Some interesting talks at This Happened Utrecht on Monday, including a presentation by Ronald Rietveld on the Dutch entry for this year's Venice Architecture Biennale, titled 'Vacant NL, where architecture meets ideas'.
In an installation and a book (the 'Dutch Atlas of Vacancy'), this project neatly visualizes the huge number of vacant public buildings in the Netherlands - ranging from warehouses, water towers and churches to the Radio Kootwijk building - and calls for their reuse, particularly for the creative industry. (With an irony that was not lost on the creators, the Dutch pavilion in Venice is also in this category, being used only three months a year.)
The broader context of 'Vacant NL' is to supply a vision for the necessary "spatial conditions for innovation", according to the curatorial statement (PDF). Which in turn relates to certain ambitions of the Dutch government that repeat "innovation" and "creative industry" like a mantra.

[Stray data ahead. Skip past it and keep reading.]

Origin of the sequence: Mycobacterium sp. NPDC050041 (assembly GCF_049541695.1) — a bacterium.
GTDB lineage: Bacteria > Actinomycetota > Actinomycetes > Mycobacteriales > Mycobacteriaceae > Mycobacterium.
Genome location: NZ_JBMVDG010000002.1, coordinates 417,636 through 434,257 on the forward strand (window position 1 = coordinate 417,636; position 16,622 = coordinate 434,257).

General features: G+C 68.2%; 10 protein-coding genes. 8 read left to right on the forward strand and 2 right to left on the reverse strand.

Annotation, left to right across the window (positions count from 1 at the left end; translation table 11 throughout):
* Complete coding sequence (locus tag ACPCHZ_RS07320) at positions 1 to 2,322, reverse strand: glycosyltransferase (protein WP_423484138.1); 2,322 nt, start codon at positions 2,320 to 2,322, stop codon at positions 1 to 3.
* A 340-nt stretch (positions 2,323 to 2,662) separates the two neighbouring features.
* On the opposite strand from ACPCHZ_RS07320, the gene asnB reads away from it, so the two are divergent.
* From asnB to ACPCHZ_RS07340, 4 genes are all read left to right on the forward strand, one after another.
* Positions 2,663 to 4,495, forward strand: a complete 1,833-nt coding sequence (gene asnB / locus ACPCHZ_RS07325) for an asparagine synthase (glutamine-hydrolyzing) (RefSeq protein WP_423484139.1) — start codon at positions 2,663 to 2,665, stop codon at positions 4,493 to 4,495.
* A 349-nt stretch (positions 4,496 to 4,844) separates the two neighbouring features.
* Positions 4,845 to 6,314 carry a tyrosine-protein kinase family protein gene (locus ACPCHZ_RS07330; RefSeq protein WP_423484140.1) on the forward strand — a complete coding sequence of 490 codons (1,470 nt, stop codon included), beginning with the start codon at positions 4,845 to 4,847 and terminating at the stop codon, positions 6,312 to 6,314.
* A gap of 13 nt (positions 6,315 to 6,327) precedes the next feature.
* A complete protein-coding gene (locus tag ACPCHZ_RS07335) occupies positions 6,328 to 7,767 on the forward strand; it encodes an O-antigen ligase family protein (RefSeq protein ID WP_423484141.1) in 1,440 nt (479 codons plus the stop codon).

One weak point in this vision might be that even if all these buildings became available, laws of supply and demand would still apply, with buildings in the Randstad (where reuse is already more common) in huge demand, while buildings in rural settings would likely be more difficult to find use for.
Still, whatever ripples this project will create in the political pond, the way the issue is raised is certainly daring, and its visualization in blue foam very powerful.
Update: More pictures over at We make money not art.